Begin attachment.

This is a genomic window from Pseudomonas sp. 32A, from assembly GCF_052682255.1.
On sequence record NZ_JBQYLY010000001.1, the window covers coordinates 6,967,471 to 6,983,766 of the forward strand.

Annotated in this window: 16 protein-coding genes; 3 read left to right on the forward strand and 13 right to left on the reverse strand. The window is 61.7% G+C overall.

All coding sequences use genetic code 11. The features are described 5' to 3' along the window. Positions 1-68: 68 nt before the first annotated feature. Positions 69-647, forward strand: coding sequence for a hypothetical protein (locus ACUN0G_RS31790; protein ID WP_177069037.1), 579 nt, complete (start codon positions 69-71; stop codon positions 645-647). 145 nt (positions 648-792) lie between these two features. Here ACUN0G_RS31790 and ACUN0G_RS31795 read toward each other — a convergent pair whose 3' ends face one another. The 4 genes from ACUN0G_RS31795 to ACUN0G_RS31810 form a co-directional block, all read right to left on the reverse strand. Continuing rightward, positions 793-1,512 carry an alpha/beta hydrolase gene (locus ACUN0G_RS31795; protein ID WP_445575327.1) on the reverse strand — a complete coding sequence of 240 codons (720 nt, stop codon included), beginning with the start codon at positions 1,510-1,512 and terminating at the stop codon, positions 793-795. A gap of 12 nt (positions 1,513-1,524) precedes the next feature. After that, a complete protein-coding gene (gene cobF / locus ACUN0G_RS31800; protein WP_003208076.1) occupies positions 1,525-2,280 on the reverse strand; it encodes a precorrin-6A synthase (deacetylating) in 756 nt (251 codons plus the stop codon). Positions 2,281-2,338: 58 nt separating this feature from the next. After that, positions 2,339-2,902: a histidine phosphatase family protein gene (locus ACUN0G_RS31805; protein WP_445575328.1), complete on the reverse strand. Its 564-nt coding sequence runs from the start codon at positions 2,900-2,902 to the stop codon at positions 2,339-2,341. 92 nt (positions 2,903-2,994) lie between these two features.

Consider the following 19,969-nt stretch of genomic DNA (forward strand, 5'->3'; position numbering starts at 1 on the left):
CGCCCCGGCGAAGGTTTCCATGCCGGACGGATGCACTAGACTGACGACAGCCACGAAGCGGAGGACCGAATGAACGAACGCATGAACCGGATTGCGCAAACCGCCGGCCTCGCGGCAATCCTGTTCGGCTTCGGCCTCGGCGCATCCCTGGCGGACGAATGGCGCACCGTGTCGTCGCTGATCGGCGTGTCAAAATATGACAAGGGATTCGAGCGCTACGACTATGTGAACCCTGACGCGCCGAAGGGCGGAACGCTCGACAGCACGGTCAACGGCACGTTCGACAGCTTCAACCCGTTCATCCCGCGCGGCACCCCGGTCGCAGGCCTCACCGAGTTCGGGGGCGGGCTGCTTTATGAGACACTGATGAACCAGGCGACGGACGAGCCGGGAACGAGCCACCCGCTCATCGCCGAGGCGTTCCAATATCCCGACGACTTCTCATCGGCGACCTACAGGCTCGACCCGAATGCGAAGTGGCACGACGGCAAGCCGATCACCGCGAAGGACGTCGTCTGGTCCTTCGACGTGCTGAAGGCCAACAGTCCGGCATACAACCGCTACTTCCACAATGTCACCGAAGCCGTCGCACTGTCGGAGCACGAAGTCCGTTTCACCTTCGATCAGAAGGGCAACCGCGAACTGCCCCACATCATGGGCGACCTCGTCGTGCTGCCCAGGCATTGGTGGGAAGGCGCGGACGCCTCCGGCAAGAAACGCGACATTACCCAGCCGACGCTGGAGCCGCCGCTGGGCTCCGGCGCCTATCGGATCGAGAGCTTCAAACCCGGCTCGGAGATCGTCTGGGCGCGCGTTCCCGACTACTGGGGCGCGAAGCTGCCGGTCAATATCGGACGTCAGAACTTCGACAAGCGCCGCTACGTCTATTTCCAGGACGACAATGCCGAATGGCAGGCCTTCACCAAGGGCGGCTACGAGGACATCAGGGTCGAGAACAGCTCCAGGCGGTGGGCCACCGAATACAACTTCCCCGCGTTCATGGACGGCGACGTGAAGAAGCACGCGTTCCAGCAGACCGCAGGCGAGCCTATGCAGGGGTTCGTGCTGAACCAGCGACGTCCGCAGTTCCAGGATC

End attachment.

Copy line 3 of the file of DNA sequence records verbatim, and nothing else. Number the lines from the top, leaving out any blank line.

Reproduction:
Annotated in this window: 16 protein-coding genes; 3 read left to right on the forward strand and 13 right to left on the reverse strand. The window is 61.7% G+C overall.